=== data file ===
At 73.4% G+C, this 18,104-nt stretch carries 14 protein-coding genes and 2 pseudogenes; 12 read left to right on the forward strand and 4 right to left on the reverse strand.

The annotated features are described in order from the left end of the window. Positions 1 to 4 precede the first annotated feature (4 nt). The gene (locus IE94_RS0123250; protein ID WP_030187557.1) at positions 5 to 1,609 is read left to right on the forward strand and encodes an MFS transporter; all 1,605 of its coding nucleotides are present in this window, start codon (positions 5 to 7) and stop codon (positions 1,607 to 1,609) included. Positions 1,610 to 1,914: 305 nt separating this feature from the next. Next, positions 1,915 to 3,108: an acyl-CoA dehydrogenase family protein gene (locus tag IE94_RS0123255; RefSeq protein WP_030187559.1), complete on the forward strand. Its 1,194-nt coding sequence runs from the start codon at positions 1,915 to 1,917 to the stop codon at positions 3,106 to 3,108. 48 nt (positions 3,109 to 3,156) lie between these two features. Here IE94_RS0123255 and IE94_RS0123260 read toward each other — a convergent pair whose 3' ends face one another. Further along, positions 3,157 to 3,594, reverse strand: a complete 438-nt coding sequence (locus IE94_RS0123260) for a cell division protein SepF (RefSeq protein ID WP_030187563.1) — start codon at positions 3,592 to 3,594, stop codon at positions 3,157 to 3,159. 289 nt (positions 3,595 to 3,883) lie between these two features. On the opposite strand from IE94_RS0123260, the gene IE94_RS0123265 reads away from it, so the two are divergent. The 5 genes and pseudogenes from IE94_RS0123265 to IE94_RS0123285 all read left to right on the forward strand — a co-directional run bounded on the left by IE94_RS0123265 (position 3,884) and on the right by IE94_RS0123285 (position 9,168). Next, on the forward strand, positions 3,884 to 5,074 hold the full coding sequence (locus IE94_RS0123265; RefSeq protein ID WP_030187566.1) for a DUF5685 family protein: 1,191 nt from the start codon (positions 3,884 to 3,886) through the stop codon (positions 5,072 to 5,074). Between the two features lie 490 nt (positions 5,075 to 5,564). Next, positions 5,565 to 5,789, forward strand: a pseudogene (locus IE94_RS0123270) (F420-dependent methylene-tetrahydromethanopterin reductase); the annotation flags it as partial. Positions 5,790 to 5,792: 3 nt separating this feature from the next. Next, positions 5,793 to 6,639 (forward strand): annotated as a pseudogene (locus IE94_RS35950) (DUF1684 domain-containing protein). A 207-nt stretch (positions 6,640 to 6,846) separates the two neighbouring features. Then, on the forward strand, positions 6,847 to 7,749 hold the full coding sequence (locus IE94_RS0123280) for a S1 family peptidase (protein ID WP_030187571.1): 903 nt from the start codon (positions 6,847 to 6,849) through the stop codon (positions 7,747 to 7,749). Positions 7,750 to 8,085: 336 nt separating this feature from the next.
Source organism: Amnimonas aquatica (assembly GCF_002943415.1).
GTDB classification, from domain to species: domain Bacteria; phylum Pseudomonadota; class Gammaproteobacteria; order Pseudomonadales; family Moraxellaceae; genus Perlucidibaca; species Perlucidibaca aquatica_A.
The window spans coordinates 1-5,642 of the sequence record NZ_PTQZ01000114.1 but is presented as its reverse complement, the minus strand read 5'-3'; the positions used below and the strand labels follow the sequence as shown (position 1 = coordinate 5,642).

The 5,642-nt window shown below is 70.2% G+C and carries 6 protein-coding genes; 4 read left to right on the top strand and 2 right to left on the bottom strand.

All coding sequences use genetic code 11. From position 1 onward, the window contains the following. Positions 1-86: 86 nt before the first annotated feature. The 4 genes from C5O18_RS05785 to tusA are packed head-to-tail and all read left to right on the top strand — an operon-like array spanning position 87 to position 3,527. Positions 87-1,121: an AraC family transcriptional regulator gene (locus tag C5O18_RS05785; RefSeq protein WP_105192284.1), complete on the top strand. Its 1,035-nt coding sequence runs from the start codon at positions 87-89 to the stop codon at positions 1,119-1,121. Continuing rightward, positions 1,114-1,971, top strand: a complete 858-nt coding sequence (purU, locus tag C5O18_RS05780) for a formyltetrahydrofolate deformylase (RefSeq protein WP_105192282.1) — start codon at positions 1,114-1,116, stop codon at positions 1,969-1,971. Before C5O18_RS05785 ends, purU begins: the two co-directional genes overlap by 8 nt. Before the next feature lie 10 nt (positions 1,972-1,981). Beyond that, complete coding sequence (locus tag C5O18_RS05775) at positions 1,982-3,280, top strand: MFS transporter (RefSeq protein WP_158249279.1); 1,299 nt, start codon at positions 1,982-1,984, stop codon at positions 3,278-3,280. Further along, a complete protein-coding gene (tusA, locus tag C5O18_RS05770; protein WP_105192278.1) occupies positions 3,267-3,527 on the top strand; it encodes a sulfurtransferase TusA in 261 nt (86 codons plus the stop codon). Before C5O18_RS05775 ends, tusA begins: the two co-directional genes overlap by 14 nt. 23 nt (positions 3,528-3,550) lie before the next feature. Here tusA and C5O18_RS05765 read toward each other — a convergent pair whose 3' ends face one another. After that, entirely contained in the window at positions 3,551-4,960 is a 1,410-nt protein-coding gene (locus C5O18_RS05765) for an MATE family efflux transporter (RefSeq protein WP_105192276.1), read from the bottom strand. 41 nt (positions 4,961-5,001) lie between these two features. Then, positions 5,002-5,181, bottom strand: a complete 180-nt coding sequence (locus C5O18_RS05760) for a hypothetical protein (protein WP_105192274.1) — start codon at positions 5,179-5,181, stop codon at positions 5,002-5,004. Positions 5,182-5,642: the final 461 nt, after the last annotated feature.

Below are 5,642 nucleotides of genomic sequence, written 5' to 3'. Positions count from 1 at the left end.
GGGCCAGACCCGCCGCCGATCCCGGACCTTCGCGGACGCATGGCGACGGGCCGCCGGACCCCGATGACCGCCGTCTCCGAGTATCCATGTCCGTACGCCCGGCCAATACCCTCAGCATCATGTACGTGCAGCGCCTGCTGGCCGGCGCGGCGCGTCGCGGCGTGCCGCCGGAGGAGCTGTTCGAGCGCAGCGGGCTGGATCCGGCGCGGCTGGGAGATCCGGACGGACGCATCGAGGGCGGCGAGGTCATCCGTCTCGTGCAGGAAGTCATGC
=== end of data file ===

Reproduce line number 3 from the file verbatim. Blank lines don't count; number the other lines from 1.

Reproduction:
Source organism: Amnimonas aquatica (assembly GCF_002943415.1).